Some years ago while out with the woman ill-fated to be my wife, I decided to make use of a men's room located off the Robinson's wing of the Puente Hills Mall located on the east end of Los Angeles County.

Making my way to the urinal, I was passed by a man who'd stepped out the adjacent stall in a hurry. As he did, I noted the presence of crumpled tissue paper on the floor about the toilet. The man's presence therein had not been diet-related—he'd felt no need to flush the toilet, nor did there appear to be a need for it—and I surmised that he'd been attending to some personal matter. Normally, this would not have been something I'd have felt compelled to concern myself with. Different strokes for different folks.

But after finishing my own business and rejoining the missus-to-be—hereafter referred to as the wife for streamlining purposes—I noticed that the man was following us. Emerging from Robinson's and into one of the mall's upper wings, the wife and I meandered as the man conducted himself in similar fashion, his peregrination mirroring ours and keeping him within 40 feet of us. I became aware of a low surge of adrenaline coursing through my system but refrained from saying anything about the man lest I appear even more paranoid than usual.

Veering into a bookstore, I led my wife toward the back.

The man followed.

We found ourselves situated between a couple of bookshelves where I feigned interest in a copy of "Real men Don't Eat Quiche." That was when the man rounded the opposite end of the aisle so that my wife was now between us. My head remained canted toward the books even as my eyes were fixated on the man whose own head was canted toward the opposing set of books across the narrow aisle. Nonetheless, I could see that his eyes were occupied elsewhere, as well—namely on the wife's legs. Suddenly his hand shot down toward the floor and between her ankles so that it brushed against one, startling her. As it did, I saw an object in its upturned palm which his fingers seemed to compress upon.

"Excuse me," the man said in a half-assed attempt to extricate himself from the aisle. But it was too late. I grabbed him and asked him what he had in his hand. He stammered and attempted to pull away.

"Nothing!" the man protested. "Let me go!"

No dice. Reasserting my grip on his lower arm I pried open his fingers to find a then state-of-the-art micro-camera clutched therein.

It turned out that the man was at the forefront of what has since been come to be known as "up skirt" photography—and he was using our military's tools to conduct it. I guess being a commander in the U.S. Navy has its perks. The Industry Station deputy who showed up and took him into custody recovered an additional three rolls of undeveloped film from the man's pockets. Charged with the only statutory relief available at the time—"lewd behavior"—the man pleaded nolo contendre and paid a hefty fine.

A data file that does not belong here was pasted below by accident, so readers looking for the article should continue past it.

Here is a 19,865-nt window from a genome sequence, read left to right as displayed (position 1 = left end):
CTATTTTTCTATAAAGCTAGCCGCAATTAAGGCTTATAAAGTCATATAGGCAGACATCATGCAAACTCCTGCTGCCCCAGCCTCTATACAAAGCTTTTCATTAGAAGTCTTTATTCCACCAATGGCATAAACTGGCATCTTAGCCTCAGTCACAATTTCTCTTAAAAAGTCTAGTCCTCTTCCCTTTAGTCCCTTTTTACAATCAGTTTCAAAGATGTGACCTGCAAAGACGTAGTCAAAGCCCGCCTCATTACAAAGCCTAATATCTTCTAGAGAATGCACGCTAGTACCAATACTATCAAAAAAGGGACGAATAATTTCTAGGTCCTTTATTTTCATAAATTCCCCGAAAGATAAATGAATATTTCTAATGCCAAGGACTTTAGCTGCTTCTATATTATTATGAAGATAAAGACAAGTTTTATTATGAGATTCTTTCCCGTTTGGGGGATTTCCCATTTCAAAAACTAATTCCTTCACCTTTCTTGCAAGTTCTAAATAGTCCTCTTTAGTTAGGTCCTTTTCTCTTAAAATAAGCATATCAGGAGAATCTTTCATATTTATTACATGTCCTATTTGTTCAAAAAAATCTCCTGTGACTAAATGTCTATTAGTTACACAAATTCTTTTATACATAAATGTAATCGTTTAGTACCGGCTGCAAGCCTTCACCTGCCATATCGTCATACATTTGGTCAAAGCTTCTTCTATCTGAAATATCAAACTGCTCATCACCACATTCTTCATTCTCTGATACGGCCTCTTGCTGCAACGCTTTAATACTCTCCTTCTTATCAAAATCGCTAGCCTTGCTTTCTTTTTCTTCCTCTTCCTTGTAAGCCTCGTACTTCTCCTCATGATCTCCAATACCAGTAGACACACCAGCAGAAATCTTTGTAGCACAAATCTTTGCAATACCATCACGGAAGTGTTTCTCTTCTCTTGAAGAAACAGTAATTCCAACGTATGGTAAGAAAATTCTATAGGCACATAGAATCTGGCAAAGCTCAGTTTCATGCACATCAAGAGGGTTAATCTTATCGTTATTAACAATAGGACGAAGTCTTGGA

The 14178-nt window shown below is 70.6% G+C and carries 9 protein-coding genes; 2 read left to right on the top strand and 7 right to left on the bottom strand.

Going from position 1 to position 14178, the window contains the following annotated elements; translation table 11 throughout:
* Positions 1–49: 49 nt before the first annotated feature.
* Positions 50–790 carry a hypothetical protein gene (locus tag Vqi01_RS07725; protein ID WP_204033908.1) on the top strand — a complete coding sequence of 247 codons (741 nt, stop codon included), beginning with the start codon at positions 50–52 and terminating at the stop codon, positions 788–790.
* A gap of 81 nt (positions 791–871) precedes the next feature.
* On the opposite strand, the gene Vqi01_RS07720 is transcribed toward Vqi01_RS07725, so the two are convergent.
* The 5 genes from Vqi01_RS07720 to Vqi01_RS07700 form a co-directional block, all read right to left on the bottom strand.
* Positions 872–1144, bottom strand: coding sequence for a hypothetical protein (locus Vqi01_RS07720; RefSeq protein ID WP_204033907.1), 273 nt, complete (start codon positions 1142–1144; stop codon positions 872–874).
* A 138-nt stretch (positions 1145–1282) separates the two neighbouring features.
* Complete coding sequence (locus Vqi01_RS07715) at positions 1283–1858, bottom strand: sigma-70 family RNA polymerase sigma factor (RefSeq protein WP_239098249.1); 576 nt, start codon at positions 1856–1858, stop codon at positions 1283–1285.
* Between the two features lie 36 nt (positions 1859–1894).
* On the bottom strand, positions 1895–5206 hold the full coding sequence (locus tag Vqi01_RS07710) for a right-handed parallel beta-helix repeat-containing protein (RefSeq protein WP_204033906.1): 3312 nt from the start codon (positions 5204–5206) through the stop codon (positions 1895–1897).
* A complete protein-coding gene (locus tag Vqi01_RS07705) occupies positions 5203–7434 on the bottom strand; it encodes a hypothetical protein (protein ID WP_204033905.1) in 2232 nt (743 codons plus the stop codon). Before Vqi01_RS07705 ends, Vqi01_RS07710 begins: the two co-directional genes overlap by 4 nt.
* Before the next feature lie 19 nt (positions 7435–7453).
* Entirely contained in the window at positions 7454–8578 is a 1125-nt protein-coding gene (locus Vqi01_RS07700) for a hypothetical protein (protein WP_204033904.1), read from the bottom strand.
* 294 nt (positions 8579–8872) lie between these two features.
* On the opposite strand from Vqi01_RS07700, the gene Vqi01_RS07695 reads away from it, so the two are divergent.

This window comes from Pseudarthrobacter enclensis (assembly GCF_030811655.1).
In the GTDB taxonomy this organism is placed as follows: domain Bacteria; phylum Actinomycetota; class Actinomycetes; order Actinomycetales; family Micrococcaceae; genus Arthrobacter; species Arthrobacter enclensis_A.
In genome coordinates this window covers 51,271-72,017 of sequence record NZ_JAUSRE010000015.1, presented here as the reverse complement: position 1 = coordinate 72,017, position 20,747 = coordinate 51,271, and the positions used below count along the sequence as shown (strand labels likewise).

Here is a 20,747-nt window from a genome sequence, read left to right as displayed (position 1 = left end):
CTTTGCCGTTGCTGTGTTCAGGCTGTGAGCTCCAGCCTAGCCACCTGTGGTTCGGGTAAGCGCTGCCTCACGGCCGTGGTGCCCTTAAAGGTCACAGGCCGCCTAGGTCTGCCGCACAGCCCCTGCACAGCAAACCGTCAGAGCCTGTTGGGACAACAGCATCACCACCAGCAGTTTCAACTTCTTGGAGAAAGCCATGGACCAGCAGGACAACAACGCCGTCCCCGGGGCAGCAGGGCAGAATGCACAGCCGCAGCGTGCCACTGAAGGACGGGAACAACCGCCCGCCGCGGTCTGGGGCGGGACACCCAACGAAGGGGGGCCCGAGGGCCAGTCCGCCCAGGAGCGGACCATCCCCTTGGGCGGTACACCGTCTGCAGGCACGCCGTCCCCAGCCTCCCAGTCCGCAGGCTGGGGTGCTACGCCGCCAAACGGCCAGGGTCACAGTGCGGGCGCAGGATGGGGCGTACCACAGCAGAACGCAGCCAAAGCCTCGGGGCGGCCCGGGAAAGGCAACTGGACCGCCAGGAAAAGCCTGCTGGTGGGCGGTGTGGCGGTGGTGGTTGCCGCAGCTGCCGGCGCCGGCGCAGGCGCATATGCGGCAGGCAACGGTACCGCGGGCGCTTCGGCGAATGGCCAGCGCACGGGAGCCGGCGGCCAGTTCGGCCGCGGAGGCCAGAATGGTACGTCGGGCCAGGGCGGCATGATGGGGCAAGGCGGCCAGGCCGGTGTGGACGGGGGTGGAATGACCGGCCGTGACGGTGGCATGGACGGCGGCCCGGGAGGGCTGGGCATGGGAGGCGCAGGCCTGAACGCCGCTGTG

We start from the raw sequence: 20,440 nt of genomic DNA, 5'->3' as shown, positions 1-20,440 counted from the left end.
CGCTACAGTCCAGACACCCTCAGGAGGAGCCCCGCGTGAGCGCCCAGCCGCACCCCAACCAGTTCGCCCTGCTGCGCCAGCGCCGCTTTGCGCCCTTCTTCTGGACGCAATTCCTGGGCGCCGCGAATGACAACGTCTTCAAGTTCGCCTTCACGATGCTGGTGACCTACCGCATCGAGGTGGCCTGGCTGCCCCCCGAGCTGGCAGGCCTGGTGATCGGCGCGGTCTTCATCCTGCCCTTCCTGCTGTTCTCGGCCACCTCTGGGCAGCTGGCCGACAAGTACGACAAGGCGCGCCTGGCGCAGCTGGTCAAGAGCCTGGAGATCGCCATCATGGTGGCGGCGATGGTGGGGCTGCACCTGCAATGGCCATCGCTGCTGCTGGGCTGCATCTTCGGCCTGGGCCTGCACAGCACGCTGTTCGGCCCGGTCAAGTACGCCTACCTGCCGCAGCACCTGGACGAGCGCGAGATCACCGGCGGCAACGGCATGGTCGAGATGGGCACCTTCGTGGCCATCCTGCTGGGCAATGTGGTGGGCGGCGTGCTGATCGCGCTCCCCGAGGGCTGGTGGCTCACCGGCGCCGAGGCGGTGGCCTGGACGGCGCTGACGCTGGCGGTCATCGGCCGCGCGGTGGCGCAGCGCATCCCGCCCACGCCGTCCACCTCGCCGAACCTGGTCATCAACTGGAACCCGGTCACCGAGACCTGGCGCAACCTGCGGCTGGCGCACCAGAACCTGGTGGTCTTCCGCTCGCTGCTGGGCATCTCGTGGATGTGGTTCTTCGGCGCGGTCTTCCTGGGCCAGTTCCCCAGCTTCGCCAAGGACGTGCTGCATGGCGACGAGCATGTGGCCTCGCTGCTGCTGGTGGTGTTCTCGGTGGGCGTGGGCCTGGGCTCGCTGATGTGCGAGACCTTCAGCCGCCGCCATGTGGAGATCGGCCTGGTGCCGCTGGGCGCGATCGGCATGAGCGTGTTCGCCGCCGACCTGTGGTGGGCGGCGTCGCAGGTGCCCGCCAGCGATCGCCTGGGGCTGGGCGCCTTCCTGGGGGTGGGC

This trip down memory lane was prompted by a recent case decision out of Massachusetts' highest court. The case involved a desperate bottom-feeder who in the absence of charm, manners, or anything resembling a life had been taking cellphone photos up the skirts of female commuters on the Boston subway. The court ruled in his favor. Its rationale: The women were not nude or partially nude.

Now, anyone who knows me knows that I am no prude. I actually appreciate those salacious e-mails forwarded from friends marked "CAUTION," still look at Playboy for the pictures (despite the pernicious accusations of those who contend I read the articles), and haven't blinked at seeing a nude woman since Kathy Bates dropped her towel in "About Schmidt" (an image nonetheless seared in memory).

But there is a considerable distance between women who of some mercenary motive choose to display their wares before the camera lens and those who don't. To my mind, this legal decision is one step removed from "she asked for it" rape defenses of old. No woman should have to purge her wardrobe for fear that some weirdo is going to be at liberty to take opportune snapshots of her diaphanous undies. Or, if her sartorial tastes run along celebrity lines, the lack of any (Which begs the question: What if the victims in the case weren't wearing any? How would that have affected the judge's verdict?).

State legislators are supposedly at work crafting a bill that'll address the deficiencies of current state law. In the interim, I  wonder: Well, what the hell has the state been relying on for the past 25 years? Are there not other applicable statutes for which such lowlifes can be taken off the streets?

I hope so. Because if there wasn't, I might well have had to beat the shit out of the son-of-a-bitch who photographed my wife in this day and age.

(By the way, that title is not just my latest desperate attempt at a salacious one. It's a homage to Dickens. That I feel obliged to explain this is testimonial to something. I think.)

Author

Dean Scoville
Dean Scoville

Dean Scoville

Former associate editor of Police Magazine and a retired patrol supervisor and investigator with the Los Angeles Sheriff's Department, Sgt. Dean Scoville has received multiple awards for government service.

View Bio

Former associate editor of Police Magazine and a retired patrol supervisor and investigator with the Los Angeles Sheriff's Department, Sgt. Dean Scoville has received multiple awards for government service.

View Bio
0 Comments